Pass the Pepto … because my gut is starting to churn over a highly contentious issue making its way out of the Texas Legislature.
The state Senate has approved a bill that would require public schools in Texas to display the Ten Commandments.
Oh, boy! Here we go.
It’s headed to the House, with its own Republican majority. Any bets on whether it ends up on GOP Gov. Greg Abbott’s desk and on whether Abbott will sign it into law? I didn’t think so.
Why is issue so troublesome for me? For starters, I need to stipulate that I have no particularly strong personal objection to the Ten Commandments being displayed in public schools. The commandments, let us remember, are chronicled in the Old Testament, which tells of the instruction Moses received from the Almighty.
That’s out of the way.
However … the First Amendment to the U.S. Constitution stipulates several civil liberties. The first of them declares that “Congress shall make no law respecting an establishment of religion … ” Hmm. What does that mean, precisely?
It means, as I read it, that Congress’ prohibition is exclusive to that body. Meaning that Congress can’t enact a law. Does that also preclude state legislatures? Maybe I’m splitting hairs. I also understand fully that the founders created a secular government that is supposed to be free from religion.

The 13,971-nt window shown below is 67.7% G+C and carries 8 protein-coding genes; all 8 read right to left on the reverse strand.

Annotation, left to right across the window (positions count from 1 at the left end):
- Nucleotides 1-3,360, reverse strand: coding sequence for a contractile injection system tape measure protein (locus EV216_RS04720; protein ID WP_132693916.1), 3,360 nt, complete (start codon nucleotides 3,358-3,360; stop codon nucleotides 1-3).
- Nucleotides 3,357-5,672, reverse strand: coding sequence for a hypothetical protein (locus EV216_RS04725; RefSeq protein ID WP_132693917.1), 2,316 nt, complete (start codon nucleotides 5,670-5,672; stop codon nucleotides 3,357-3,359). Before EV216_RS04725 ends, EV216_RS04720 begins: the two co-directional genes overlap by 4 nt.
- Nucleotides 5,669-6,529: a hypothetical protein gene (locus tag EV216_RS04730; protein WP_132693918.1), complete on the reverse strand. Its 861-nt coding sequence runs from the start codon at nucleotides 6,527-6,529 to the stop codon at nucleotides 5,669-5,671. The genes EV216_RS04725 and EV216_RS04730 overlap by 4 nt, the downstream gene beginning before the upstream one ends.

Does it preclude religious influence? No, not that I can tell.
The Ten Commandments clearly are a religious statement, given to us by God Almighty. Public schools are government entities, paid for with taxpayer funds, some of which come from individuals and families that might object to any element of religion being installed in public school system. Is it fair to them to expose them to a statement they could find objectionable? No, which is what the founders realized when they created a secular Constitution.
I am not going to mount a protest if the Legislature sends this bill to Abbott’s desk and Abbott signs it.
I just fear we are about to head down that proverbial slippery slope.